1. M. Antón, D. Bortoli, P.S. Kulkarni, M.J. Costa, A.F. Domingues, D. Loyola, A.M. Silva, L. Alados-Arboledas. Long-term trends of total ozone column over the Iberian Peninsula for the period 1979–2008. Atmospheric Environment, 2011; 45 (35): 6283 DOI: 10.1016/j.atmosenv.2011.08.058

Cite This Page:

Plataforma SINC. "Historic Spanish analysis of atmospheric ozone highlights the importance of chlorofluorocarbon gases." ScienceDaily. ScienceDaily, 5 December 2011. <www.sciencedaily.com/releases/2011/12/111205081648.htm>.
Plataforma SINC. (2011, December 5). Historic Spanish analysis of atmospheric ozone highlights the importance of chlorofluorocarbon gases. ScienceDaily. Retrieved April 25, 2015 from www.sciencedaily.com/releases/2011/12/111205081648.htm
Plataforma SINC. "Historic Spanish analysis of atmospheric ozone highlights the importance of chlorofluorocarbon gases." ScienceDaily. www.sciencedaily.com/releases/2011/12/111205081648.htm (accessed April 25, 2015).

Share This


More From ScienceDaily



More Earth & Climate News

Saturday, April 25, 2015

Featured Research

from universities, journals, and other organizations


Featured Videos

from AP, Reuters, AFP, and other news services

Dispute Flares Over Controversial Thai Temple Tigers

Dispute Flares Over Controversial Thai Temple Tigers

AFP (Apr. 24, 2015) — Thai wildlife officials begin a headcount of nearly 150 tigers kept by monks at a temple which has become the centre of a dispute over the welfare of the animals. Video provided by AFP
Powered by NewsLook.com
The Volcano Under Yellowstone Is Way Bigger Than We Thought

The Volcano Under Yellowstone Is Way Bigger Than We Thought

Newsy (Apr. 24, 2015) — Researchers have discovered a second and larger magma reservoir under Yellowstone National Park, but say the risk of a large eruption is the same. Video provided by Newsy
Powered by NewsLook.com
Chile Volcano Cloud Spreads

Chile Volcano Cloud Spreads

Reuters - News Video Online (Apr. 24, 2015) — Southern Argentina struggles to cope with a blanket of ash after the eruption of the Calbuco volcano in Chile. Rough cut (no reporter narration). Video provided by Reuters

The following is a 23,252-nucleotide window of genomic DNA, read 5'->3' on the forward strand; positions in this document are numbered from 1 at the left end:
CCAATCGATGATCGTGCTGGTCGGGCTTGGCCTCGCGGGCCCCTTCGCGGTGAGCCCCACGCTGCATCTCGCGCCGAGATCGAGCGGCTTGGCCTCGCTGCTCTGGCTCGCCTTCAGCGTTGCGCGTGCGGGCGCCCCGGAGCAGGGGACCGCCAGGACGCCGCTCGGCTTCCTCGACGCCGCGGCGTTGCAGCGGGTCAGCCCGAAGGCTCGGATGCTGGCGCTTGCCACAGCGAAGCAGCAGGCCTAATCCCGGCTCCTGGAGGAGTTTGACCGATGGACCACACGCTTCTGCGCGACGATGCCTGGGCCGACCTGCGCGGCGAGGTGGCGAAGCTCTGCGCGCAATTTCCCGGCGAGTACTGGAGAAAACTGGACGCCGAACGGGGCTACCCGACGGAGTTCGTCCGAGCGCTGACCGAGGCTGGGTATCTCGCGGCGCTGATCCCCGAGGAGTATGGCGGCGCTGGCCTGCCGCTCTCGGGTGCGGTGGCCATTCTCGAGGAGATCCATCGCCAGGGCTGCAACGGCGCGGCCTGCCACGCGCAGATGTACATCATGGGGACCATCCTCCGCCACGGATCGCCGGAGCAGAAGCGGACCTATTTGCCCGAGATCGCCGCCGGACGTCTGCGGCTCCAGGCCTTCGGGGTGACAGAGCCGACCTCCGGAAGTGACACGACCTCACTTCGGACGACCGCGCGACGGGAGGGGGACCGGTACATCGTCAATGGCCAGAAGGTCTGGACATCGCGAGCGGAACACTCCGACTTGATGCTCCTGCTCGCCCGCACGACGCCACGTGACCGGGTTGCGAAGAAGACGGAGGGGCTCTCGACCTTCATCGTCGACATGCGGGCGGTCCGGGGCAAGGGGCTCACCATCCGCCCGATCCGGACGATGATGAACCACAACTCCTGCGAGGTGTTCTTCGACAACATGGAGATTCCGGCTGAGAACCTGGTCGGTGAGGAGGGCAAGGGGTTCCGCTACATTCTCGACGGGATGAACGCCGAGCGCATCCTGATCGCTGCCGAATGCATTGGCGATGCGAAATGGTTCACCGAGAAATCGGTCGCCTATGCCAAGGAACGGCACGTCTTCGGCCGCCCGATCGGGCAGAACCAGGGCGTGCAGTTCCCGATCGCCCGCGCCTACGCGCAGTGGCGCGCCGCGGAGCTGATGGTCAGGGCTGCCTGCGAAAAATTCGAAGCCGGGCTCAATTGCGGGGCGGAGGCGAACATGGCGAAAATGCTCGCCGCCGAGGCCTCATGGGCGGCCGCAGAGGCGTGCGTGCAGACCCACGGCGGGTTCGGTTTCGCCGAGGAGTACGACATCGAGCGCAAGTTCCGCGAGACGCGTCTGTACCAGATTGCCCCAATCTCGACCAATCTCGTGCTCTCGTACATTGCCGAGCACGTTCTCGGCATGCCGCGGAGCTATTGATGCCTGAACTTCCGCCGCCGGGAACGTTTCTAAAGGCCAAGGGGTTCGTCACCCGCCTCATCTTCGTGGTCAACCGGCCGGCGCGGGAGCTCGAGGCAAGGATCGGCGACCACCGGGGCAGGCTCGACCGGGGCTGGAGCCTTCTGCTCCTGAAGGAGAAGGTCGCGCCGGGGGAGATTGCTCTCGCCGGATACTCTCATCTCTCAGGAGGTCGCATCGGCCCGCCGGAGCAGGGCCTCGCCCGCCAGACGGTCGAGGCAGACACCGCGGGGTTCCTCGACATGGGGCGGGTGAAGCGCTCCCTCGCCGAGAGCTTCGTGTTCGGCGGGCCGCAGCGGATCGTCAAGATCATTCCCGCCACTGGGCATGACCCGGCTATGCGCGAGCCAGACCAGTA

Powered by NewsLook.com
Thousands Evacuate As Chile Volcano Erupts Twice In 24 Hours

Thousands Evacuate As Chile Volcano Erupts Twice In 24 Hours

Newsy (Apr. 23, 2015) — Chile&apos;s Calbuco volcano erupted twice in a span of 24 hours, once Wednesday evening and again early Thursday morning. Video provided by Newsy
Powered by NewsLook.com

Search ScienceDaily

Number of stories in archives: 140,361

Find with keyword(s):
 
Enter a keyword or phrase to search ScienceDaily for related topics and research stories.

Save/Print:
Share:  

Breaking News:

Strange & Offbeat Stories

 

Plants & Animals

Earth & Climate

Fossils & Ruins

In Other News

... from NewsDaily.com

Science News

Health News

Environment News

Technology News



Save/Print:
Share:  

Free Subscriptions


Get the latest science news with ScienceDaily's free email newsletters, updated daily and weekly. Or view hourly updated newsfeeds in your RSS reader:

Get Social & Mobile


Keep up to date with the latest news from ScienceDaily via social networks and mobile apps:

Have Feedback?


Tell us what you think of ScienceDaily -- we welcome both positive and negative comments. Have any problems using the site? Questions?
Mobile iPhone Android Web
Follow Facebook Twitter Google+
Subscribe RSS Feeds Email Newsletters
Latest Headlines Health & Medicine Mind & Brain Space & Time Matter & Energy Computers & Math Plants & Animals Earth & Climate Fossils & Ruins